Florentijn Hofman created quite an impact in this side of the planet with his 26-metre-high yellow rubber duck, the largest in the world and a great example of the creativity from the Dutch artist. The impressive rubber duck travelled the world in many different cities from Auckland and São Paulo to Hong Kong and Osaka, among others, and the latest rumours point that it may travel to Macau around April. During his busy schedule the artist was able to take some time to answer Magazine & More’s questions, talking about his influences, projects and challenges for the future.
M&M: The rubber duck got a lot of attention around the world. What were the biggest challenges when doing this project?
Florentijn Hofman: There were not really technical challenges, although weather is always an important factor to handle. I think the biggest challenge was crowd control, I wanted everyone to have time and space to connect with the work. But due to its popularity, that was almost impossible during daytime. Luckily people are creative and found ways of getting what they want from the project, some people stayed all night to obtain connection with the duck and take pictures as they hoped for.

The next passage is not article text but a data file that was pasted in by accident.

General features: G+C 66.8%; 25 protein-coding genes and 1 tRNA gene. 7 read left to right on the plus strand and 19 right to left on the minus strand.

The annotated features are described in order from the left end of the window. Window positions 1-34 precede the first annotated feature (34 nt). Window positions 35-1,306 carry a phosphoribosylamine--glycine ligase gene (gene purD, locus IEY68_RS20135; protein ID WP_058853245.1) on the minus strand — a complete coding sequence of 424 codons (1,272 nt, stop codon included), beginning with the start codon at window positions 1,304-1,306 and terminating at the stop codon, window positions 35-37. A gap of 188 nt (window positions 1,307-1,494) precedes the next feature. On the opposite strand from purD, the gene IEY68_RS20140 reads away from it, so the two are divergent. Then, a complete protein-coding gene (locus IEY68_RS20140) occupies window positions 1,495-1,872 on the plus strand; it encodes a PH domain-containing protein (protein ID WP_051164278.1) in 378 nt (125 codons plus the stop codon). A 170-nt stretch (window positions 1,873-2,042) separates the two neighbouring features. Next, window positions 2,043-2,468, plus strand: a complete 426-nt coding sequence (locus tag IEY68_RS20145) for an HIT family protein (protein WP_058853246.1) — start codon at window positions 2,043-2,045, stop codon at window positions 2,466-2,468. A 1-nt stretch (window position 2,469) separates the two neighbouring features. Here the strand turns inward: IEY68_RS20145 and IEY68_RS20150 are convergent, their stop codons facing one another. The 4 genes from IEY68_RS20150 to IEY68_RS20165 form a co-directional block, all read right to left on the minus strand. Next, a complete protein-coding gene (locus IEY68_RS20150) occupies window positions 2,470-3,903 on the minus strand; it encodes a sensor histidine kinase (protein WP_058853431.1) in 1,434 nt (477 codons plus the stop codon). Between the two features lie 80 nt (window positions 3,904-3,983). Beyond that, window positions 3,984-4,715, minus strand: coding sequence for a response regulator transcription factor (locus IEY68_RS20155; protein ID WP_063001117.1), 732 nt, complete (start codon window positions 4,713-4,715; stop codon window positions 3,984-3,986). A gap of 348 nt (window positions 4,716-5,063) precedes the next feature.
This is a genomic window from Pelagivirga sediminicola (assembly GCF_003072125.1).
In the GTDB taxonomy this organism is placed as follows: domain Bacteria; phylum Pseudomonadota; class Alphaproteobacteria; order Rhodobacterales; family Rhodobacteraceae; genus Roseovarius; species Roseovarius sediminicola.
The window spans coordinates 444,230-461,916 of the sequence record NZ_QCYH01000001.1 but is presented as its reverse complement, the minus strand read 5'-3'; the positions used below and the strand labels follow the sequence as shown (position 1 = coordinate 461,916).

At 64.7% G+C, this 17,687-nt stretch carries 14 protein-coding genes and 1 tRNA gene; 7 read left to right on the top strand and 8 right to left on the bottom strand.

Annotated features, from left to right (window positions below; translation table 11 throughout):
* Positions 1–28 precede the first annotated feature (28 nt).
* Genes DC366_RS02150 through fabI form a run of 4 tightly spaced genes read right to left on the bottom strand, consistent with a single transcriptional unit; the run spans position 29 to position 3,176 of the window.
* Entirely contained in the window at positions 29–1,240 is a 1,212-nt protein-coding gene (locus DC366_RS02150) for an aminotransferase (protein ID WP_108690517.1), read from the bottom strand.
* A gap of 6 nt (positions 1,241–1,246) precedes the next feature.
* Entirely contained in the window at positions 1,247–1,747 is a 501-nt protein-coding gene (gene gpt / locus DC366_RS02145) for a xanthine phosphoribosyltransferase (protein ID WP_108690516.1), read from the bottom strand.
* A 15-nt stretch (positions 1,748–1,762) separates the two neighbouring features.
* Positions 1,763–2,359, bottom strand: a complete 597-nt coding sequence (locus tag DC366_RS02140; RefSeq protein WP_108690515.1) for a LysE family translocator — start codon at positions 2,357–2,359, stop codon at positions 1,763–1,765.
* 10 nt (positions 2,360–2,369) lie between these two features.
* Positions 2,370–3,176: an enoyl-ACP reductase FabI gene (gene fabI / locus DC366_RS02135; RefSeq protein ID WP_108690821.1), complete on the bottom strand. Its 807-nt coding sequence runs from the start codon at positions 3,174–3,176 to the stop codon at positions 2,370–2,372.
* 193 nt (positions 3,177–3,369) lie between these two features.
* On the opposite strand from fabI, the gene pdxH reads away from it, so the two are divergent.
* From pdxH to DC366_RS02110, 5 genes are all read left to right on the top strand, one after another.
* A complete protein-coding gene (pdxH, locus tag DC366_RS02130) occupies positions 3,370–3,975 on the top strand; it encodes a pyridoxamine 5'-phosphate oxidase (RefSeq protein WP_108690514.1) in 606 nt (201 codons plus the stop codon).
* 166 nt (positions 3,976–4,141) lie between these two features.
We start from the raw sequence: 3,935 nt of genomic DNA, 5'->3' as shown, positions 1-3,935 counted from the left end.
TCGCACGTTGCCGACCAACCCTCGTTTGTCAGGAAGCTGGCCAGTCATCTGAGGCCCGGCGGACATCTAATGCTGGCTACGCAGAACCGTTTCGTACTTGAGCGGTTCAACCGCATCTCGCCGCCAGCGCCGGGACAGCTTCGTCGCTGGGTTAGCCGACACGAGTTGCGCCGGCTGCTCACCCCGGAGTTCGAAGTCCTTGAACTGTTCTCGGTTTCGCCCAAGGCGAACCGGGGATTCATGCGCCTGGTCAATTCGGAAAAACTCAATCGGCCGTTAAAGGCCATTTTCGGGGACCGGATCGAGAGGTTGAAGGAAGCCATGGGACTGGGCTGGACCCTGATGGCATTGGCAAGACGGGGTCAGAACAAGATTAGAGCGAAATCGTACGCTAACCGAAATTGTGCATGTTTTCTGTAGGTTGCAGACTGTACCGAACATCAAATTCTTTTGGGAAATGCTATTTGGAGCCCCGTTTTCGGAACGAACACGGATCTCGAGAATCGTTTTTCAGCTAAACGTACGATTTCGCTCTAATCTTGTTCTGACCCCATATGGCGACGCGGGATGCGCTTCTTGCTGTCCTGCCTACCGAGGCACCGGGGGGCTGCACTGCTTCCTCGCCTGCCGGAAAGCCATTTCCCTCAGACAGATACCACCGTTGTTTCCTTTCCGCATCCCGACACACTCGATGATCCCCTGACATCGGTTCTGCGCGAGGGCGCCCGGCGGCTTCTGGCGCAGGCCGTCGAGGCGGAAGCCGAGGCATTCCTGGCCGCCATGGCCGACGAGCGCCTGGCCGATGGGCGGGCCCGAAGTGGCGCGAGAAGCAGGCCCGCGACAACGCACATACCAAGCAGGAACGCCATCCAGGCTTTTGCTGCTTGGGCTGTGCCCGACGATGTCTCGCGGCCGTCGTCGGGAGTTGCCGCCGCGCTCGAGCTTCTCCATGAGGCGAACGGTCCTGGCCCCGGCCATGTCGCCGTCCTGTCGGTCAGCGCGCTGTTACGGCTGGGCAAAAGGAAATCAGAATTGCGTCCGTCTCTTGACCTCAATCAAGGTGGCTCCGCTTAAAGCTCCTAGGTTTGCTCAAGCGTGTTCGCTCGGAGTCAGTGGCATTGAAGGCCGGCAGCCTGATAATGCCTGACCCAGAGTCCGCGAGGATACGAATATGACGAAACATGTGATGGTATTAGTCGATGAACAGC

M&M: What kind of feedback did you receive about it?
Florentijn Hofman: Nothing but joy, it was great to see Hong Kong and Victoria Harbour change for a while into this global bathtub. See how art can change and distract a city for a moment, the power of art in a public space!
M&M: Any funny stories that you would like to share with our readers regarding any of the art projects you performed?
Florentijn Hofman: In Taipei, there was such a traffic jam for the opening of the land art show where my Moon rabbit was exposed that I had to get out of our car and taken by a policeman on his motorcycle to bring me to the opening ceremony, which I was otherwise too late for. The popularity of that work was also so big that people from all over Taiwan and China travelled to see it with their own eyes. I think that it’s the best compliment you can have when you are working as an artist in a public space.